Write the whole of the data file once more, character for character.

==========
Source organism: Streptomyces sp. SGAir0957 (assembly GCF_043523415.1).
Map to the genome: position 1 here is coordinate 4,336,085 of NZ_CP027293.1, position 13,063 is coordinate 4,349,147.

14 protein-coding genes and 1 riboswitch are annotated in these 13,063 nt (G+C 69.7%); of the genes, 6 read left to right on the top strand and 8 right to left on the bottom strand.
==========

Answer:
Source organism: Streptomyces sp. SGAir0957 (assembly GCF_043523415.1).
Map to the genome: position 1 here is coordinate 4,336,085 of NZ_CP027293.1, position 13,063 is coordinate 4,349,147.

14 protein-coding genes and 1 riboswitch are annotated in these 13,063 nt (G+C 69.7%); of the genes, 6 read left to right on the top strand and 8 right to left on the bottom strand.